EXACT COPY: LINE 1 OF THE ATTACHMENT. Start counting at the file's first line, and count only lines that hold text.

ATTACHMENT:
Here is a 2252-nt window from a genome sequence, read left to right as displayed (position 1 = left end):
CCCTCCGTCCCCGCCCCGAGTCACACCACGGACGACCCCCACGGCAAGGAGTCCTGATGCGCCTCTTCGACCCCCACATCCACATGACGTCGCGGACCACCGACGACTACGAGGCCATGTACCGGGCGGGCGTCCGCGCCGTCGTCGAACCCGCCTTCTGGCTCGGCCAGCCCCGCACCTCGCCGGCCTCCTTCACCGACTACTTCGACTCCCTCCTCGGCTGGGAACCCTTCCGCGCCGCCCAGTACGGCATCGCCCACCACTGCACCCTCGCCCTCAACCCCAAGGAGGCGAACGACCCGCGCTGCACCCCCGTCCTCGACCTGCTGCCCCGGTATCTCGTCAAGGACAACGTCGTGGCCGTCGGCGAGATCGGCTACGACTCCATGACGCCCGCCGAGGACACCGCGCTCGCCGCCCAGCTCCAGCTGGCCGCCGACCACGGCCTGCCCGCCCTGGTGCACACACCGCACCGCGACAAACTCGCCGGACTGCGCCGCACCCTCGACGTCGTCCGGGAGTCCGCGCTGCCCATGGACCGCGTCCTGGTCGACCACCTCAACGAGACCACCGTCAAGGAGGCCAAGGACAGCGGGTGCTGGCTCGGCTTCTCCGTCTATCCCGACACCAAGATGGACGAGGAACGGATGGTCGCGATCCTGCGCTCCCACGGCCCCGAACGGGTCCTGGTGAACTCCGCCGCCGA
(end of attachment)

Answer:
Here is a 2252-nt window from a genome sequence, read left to right as displayed (position 1 = left end):